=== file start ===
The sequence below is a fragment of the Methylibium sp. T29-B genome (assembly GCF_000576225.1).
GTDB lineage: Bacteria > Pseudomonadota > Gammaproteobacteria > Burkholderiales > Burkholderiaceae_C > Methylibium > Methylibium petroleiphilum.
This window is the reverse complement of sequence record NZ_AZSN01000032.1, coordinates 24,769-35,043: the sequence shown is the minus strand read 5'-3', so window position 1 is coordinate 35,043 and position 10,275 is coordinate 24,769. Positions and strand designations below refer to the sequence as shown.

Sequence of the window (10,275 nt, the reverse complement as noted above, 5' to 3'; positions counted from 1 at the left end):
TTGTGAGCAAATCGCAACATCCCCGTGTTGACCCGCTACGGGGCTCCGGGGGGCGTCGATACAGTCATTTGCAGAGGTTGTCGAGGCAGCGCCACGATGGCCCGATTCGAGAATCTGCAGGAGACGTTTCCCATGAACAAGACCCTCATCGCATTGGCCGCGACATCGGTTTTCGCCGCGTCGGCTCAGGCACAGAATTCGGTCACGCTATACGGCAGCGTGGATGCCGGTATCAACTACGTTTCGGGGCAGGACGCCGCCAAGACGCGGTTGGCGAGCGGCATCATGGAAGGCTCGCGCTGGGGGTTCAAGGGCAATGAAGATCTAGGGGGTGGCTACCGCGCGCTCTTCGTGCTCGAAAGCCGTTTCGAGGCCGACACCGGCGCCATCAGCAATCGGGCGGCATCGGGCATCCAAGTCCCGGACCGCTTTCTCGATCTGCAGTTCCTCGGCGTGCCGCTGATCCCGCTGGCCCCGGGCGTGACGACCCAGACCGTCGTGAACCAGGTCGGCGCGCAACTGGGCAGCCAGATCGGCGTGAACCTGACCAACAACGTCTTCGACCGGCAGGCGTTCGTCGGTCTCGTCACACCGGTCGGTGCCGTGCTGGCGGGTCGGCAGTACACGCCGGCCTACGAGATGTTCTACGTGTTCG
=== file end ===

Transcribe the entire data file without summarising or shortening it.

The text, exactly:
The sequence below is a fragment of the Methylibium sp. T29-B genome (assembly GCF_000576225.1).
GTDB lineage: Bacteria > Pseudomonadota > Gammaproteobacteria > Burkholderiales > Burkholderiaceae_C > Methylibium > Methylibium petroleiphilum.
This window is the reverse complement of sequence record NZ_AZSN01000032.1, coordinates 24,769-35,043: the sequence shown is the minus strand read 5'-3', so window position 1 is coordinate 35,043 and position 10,275 is coordinate 24,769. Positions and strand designations below refer to the sequence as shown.

Sequence of the window (10,275 nt, the reverse complement as noted above, 5' to 3'; positions counted from 1 at the left end):
TTGTGAGCAAATCGCAACATCCCCGTGTTGACCCGCTACGGGGCTCCGGGGGGCGTCGATACAGTCATTTGCAGAGGTTGTCGAGGCAGCGCCACGATGGCCCGATTCGAGAATCTGCAGGAGACGTTTCCCATGAACAAGACCCTCATCGCATTGGCCGCGACATCGGTTTTCGCCGCGTCGGCTCAGGCACAGAATTCGGTCACGCTATACGGCAGCGTGGATGCCGGTATCAACTACGTTTCGGGGCAGGACGCCGCCAAGACGCGGTTGGCGAGCGGCATCATGGAAGGCTCGCGCTGGGGGTTCAAGGGCAATGAAGATCTAGGGGGTGGCTACCGCGCGCTCTTCGTGCTCGAAAGCCGTTTCGAGGCCGACACCGGCGCCATCAGCAATCGGGCGGCATCGGGCATCCAAGTCCCGGACCGCTTTCTCGATCTGCAGTTCCTCGGCGTGCCGCTGATCCCGCTGGCCCCGGGCGTGACGACCCAGACCGTCGTGAACCAGGTCGGCGCGCAACTGGGCAGCCAGATCGGCGTGAACCTGACCAACAACGTCTTCGACCGGCAGGCGTTCGTCGGTCTCGTCACACCGGTCGGTGCCGTGCTGGCGGGTCGGCAGTACACGCCGGCCTACGAGATGTTCTACGTGTTCG